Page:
Army launches 15-year modernization plan
Marion Whicker, Army Materiel Command executive deputy to the commanding general, provides remarks during a bi-annual war game at Redstone Arsenal, Alabama, Nov. 14-16, 2023. The war game included leaders around the Army and underlined the importance of execution across the Organic Industrial Base. (Photo Credit: U.S. Army photo by Megan Gully) VIEW ORIGINAL

REDSTONE ARSENAL, Ala. — After more than two years of strategic planning, the Army’s Organic Industrial Base finds itself at the forefront of modernization as it begins execution of its 15-year Modernization Implementation Plan.

Following the fiscal year 2024 kickoff, a biannual war game held Nov. 14-16 at Redstone Arsenal including leaders around the Army underlined the importance of execution across the OIB.

“The Army is driving the OIB Modernization plan,” Army Materiel Command’s top civilian Marion Whicker said about the OIB MIP which will modernize facilities, processes and the workforce to bring the OIB into the 21st century. “Success comes from honoring your commitments; we had this plan approved very quickly because the Army put forth a developed strategy and we honored our commitments.”

The OIB is the backbone of the Army’s sustainment capabilities, responsible for maintaining, repairing and overhauling equipment critical to mission success. Some modernization projects started ahead of the planned FY24 start due to additional funding the Army received connected to ammunition production, including efforts to accelerate 155 mm production. With that money, the Army’s artillery production doubled in the last year with the service currently producing 28,000 155-millimeter howitzer rounds a month.

“Last year we had requests asking what money do you need, and because we were ready to execute, we received that additional money,” Whicker said. “That is because we had a plan. We were able to execute quickly, and the Army was able to tell Congress what output we were creating.”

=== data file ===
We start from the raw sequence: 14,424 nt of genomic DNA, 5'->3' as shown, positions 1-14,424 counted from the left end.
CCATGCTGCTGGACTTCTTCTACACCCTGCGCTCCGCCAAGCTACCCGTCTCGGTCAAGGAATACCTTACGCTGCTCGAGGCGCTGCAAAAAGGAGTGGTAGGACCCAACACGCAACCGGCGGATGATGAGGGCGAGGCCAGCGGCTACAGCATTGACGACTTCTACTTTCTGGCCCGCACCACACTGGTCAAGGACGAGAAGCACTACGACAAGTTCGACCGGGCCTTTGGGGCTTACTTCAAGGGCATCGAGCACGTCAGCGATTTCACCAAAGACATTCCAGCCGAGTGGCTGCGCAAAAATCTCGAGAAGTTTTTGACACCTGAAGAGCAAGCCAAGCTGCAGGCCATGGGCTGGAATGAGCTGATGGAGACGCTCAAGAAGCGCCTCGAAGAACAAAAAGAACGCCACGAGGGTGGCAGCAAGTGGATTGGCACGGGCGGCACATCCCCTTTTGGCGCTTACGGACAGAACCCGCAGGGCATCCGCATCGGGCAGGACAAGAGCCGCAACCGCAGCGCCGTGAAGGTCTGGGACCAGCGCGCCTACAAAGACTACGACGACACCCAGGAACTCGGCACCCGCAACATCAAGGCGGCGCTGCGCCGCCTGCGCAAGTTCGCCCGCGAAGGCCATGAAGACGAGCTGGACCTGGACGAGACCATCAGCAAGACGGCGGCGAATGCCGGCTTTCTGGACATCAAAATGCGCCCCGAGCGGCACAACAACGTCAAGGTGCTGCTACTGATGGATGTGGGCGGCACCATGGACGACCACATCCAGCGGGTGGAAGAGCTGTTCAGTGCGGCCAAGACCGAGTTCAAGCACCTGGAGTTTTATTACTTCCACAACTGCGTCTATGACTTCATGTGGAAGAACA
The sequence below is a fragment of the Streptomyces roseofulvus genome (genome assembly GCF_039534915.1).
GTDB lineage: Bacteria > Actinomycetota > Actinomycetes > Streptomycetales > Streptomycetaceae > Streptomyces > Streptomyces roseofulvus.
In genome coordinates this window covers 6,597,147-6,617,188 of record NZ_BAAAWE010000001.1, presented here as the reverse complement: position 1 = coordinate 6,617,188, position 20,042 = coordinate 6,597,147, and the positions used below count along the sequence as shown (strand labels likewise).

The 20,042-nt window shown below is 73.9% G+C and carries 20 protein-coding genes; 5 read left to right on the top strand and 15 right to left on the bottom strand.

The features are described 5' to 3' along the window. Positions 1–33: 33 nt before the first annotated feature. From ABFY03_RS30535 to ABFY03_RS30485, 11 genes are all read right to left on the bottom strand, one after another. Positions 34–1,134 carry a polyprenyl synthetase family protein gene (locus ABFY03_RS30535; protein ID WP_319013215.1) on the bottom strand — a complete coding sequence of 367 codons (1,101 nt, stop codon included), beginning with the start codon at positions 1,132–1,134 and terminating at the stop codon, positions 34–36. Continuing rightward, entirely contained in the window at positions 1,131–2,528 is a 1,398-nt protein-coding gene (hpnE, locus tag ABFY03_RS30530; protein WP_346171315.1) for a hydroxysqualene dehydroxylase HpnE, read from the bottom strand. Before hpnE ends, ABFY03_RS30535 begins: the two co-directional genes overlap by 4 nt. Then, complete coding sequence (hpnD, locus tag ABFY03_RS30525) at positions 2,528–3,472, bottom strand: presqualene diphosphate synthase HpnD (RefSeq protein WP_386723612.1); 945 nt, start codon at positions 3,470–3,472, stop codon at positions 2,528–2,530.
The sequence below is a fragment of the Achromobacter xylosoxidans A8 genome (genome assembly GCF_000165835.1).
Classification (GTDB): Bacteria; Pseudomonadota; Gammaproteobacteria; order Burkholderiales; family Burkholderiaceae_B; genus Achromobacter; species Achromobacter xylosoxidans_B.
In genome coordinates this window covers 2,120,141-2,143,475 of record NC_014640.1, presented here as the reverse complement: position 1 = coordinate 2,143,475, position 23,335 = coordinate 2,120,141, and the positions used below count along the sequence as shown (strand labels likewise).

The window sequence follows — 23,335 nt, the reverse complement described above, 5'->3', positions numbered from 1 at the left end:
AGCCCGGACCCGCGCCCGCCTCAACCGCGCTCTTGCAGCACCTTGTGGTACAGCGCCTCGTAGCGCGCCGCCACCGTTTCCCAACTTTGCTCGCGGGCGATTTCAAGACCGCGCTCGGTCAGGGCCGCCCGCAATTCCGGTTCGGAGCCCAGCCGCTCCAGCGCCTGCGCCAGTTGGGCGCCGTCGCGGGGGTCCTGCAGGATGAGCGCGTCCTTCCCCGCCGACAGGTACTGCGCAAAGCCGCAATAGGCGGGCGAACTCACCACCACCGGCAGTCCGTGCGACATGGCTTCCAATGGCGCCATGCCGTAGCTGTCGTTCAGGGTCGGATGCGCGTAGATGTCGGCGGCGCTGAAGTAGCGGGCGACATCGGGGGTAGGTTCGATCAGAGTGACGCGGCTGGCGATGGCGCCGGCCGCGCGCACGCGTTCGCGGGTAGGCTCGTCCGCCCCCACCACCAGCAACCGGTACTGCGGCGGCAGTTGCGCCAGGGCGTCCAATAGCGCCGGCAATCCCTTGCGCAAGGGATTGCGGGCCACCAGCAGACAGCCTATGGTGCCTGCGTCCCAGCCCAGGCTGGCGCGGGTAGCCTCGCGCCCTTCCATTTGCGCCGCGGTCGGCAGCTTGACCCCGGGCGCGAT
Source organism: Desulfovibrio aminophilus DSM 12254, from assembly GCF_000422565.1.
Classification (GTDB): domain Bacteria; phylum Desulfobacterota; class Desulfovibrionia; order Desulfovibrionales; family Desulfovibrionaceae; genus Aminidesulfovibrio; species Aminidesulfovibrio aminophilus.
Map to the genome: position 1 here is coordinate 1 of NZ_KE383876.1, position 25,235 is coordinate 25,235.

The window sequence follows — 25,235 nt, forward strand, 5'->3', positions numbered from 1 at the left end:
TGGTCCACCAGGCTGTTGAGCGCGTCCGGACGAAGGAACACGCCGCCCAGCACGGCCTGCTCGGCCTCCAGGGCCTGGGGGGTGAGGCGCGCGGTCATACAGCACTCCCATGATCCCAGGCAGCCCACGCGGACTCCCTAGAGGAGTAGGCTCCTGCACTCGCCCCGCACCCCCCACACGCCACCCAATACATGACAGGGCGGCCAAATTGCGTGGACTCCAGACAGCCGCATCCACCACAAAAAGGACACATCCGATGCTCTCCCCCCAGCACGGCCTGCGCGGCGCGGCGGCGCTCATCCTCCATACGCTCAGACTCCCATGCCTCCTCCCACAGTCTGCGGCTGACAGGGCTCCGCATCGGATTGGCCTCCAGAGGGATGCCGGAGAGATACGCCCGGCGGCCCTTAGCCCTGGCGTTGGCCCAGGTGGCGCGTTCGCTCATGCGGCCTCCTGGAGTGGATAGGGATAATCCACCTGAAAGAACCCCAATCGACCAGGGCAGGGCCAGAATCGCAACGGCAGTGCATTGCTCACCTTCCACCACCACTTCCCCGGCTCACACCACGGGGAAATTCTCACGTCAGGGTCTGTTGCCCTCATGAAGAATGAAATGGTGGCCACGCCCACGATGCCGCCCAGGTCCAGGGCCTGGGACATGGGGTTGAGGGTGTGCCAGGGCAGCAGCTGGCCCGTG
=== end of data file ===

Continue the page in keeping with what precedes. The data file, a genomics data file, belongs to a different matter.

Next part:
Throughout this year, the Army expanded production at these facilities including Scranton Army Ammunition Plant, Iowa Army Ammunition Plant, Radford Army Ammunition Plant and the Holston Army Ammunition Plant. By constructing new buildings, installing new equipment and improving automation, these upgrades helped double the Army’s artillery production rate.

“It is important that we do this meeting twice a year so we don’t lose focus and because the world changes that quickly,” said Whicker who underlined that the sites are ready to execute when they receive funding. “AMC’s OIB Modernization Task Force are the integrators of this plan. You — the LCMCs — are the executors, and there needs to be no daylight between the two.”

The war game was the sixth hosted by AMC and the largest group to attend the discussion, said Stephanie Hoaglin, AMC OIB Modernization Task Force director.

“The visibility of what we are doing here continues to grow and we continue to find additional stakeholders that we need to involve in our planning process as well,” Hoaglin said.